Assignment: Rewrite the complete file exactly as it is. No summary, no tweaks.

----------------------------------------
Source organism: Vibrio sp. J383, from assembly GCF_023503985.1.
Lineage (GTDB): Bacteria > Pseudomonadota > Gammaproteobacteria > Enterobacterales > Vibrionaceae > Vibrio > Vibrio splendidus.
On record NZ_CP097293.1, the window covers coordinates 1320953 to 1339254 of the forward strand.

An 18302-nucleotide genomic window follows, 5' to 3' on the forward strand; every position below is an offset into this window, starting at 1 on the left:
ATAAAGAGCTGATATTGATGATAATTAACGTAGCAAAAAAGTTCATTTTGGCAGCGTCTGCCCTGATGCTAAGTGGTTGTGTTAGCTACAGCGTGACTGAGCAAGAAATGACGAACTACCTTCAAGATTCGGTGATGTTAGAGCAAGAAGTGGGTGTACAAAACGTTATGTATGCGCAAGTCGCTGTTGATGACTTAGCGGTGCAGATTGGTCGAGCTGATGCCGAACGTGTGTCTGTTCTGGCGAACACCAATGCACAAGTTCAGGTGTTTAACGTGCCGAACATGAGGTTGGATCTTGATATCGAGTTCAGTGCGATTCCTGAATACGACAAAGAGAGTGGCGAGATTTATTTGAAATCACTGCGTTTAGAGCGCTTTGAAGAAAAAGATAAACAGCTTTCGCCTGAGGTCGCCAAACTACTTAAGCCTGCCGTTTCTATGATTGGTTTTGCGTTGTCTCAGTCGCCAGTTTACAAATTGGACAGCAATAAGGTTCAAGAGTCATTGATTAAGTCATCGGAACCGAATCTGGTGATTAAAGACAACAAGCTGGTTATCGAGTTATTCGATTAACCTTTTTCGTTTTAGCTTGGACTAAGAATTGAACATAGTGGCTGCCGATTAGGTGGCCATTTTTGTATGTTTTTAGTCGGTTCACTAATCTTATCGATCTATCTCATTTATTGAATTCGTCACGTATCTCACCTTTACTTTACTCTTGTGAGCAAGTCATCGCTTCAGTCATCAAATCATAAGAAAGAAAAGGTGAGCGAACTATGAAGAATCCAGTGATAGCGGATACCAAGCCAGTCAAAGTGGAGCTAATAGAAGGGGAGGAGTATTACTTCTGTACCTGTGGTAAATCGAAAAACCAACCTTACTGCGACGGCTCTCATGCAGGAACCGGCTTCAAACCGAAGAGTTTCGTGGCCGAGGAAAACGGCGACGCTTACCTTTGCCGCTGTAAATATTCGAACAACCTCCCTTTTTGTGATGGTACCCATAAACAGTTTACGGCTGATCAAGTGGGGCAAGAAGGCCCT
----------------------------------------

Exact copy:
Source organism: Vibrio sp. J383, from assembly GCF_023503985.1.
Lineage (GTDB): Bacteria > Pseudomonadota > Gammaproteobacteria > Enterobacterales > Vibrionaceae > Vibrio > Vibrio splendidus.
On record NZ_CP097293.1, the window covers coordinates 1320953 to 1339254 of the forward strand.

An 18302-nucleotide genomic window follows, 5' to 3' on the forward strand; every position below is an offset into this window, starting at 1 on the left:
ATAAAGAGCTGATATTGATGATAATTAACGTAGCAAAAAAGTTCATTTTGGCAGCGTCTGCCCTGATGCTAAGTGGTTGTGTTAGCTACAGCGTGACTGAGCAAGAAATGACGAACTACCTTCAAGATTCGGTGATGTTAGAGCAAGAAGTGGGTGTACAAAACGTTATGTATGCGCAAGTCGCTGTTGATGACTTAGCGGTGCAGATTGGTCGAGCTGATGCCGAACGTGTGTCTGTTCTGGCGAACACCAATGCACAAGTTCAGGTGTTTAACGTGCCGAACATGAGGTTGGATCTTGATATCGAGTTCAGTGCGATTCCTGAATACGACAAAGAGAGTGGCGAGATTTATTTGAAATCACTGCGTTTAGAGCGCTTTGAAGAAAAAGATAAACAGCTTTCGCCTGAGGTCGCCAAACTACTTAAGCCTGCCGTTTCTATGATTGGTTTTGCGTTGTCTCAGTCGCCAGTTTACAAATTGGACAGCAATAAGGTTCAAGAGTCATTGATTAAGTCATCGGAACCGAATCTGGTGATTAAAGACAACAAGCTGGTTATCGAGTTATTCGATTAACCTTTTTCGTTTTAGCTTGGACTAAGAATTGAACATAGTGGCTGCCGATTAGGTGGCCATTTTTGTATGTTTTTAGTCGGTTCACTAATCTTATCGATCTATCTCATTTATTGAATTCGTCACGTATCTCACCTTTACTTTACTCTTGTGAGCAAGTCATCGCTTCAGTCATCAAATCATAAGAAAGAAAAGGTGAGCGAACTATGAAGAATCCAGTGATAGCGGATACCAAGCCAGTCAAAGTGGAGCTAATAGAAGGGGAGGAGTATTACTTCTGTACCTGTGGTAAATCGAAAAACCAACCTTACTGCGACGGCTCTCATGCAGGAACCGGCTTCAAACCGAAGAGTTTCGTGGCCGAGGAAAACGGCGACGCTTACCTTTGCCGCTGTAAATATTCGAACAACCTCCCTTTTTGTGATGGTACCCATAAACAGTTTACGGCTGATCAAGTGGGGCAAGAAGGCCCT